Promised at the end of this post were suggestions for ways to counter the Religious Right. I'm going to making some of those suggestions today, beginning with actions you can take in two vitally important arenas.
If you're on this website, you probably don't need to be convinced that the Religion Right is a strong political movement that needs to be checked. But, context matters, so here's a bit of that in the form of a quick, two-part refresher:
Point 1 of 2: The Religious Right's influence is big. Others have written elsewhere about the Religious Right's successes in redefining debates and winning victories legislative or cultural related to a host of issues: women's reproduction freedom and health, the media, civil and human rights for gay Americans, and many other issues of interest to them . . . and hopefully to us all. What is more, the Religious Right's influence relative to these issues is increasingly global, making the need for action all the greater.
Point 2 of 2: The Religious Right's mechanisms are legion. The Religious Right didn't get its present stature without allies and clear strategies and goals. The movement's rise is both a cause and a consequence of the ascendancy, beginning 30 years ago, of modern American conservatism itself. And the rise of each utilized mechanisms such as think tanks, media, young conservatives programs, and electoral politics.
I divided the above summary into two realms: that of issues (the "what") and that of the mechanisms (the "how"). I propose that such a division is helpful in any consideration of how to counter the Religious Right. And the next step can be disaggregating each realm into discrete arenas in which you can defend our Constitution's principles against the Religious Right by means of very specific actions.
So, let's break down the second realm, the "how" realm, and look at just two of its arena, leaving the realm of issues alone for today. The list of ways to counter the Religious Right has to begin somewhere, and personally I believe it begins with two arenas of foundational importance, two upon which later victories are based.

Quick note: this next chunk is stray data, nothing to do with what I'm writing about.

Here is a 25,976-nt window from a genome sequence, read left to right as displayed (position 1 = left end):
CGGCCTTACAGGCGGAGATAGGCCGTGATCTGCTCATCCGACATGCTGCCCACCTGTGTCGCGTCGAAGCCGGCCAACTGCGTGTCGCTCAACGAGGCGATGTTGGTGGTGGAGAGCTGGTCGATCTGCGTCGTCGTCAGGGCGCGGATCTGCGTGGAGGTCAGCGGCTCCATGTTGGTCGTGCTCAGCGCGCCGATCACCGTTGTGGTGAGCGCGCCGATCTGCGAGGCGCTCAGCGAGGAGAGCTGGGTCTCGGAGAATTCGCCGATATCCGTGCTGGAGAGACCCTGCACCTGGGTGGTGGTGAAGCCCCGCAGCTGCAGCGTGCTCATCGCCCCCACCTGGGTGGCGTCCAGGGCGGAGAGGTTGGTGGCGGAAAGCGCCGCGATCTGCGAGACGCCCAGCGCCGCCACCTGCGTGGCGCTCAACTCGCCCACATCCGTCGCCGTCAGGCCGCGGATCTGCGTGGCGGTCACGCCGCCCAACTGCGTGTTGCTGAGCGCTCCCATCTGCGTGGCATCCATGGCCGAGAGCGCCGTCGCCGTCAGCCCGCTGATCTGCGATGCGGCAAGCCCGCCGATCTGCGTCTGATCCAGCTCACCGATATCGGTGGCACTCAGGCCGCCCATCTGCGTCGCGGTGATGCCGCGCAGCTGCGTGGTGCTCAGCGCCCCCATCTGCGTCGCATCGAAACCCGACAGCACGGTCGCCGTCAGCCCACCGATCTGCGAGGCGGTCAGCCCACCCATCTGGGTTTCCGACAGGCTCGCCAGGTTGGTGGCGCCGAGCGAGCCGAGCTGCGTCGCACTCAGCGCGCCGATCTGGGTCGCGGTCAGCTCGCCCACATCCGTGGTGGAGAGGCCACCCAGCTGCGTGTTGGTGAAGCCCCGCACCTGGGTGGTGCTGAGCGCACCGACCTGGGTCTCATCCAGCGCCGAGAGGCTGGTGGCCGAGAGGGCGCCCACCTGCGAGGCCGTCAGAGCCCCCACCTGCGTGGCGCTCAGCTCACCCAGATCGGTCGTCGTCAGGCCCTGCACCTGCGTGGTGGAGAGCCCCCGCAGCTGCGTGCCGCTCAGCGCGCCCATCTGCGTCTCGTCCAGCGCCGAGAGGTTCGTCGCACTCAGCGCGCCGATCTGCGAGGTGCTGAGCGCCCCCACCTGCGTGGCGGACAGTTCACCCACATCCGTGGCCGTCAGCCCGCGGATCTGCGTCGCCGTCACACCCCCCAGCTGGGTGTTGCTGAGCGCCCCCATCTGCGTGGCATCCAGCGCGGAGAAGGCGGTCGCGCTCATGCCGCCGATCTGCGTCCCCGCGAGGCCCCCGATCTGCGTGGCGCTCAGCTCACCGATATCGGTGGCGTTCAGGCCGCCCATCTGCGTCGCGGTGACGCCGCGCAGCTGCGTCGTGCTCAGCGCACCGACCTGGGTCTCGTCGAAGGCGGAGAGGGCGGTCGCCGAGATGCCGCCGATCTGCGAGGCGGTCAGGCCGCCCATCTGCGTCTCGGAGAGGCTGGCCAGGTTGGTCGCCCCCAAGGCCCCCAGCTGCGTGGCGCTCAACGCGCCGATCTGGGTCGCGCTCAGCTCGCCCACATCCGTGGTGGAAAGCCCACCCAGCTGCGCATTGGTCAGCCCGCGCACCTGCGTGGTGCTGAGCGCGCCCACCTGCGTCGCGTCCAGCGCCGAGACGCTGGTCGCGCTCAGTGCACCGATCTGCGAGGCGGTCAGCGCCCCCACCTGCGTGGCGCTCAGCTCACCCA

ARENA: ELECTORAL POLITICS. Every arena I will ever itemize on Talk to Action is at least indirectly connected to every other one; but, there is a single one to which I believe all the rest are directly connected. That area is simply electoral politics--yes, political parties, candidates, and voting.
The Religious Right came to power largely by organizing politically. And without their electoral victories, their issues would remain just that: issues. All talk; no action; no results. The largest single aspect of that political organizing was becoming indispensable to the Republican Party.
Something you can do in this arena: First, if you're not registered to vote, register now.
Something else you can do: Get involved in electoral politics locally. Here there ought to be a link to an online master directory of official Republican and Democratic clubs in the nation. Neither the Republican National Committee nor the Democratic National Committee offer such. But you can go here (RNC) or here (DNC) to get contact information to party headquarters in your state and ask them for ways to get involved locally. They may point you to a club, or in states or areas of a state where there is no club system, they might point you to the party's county committee, or other party-related groups.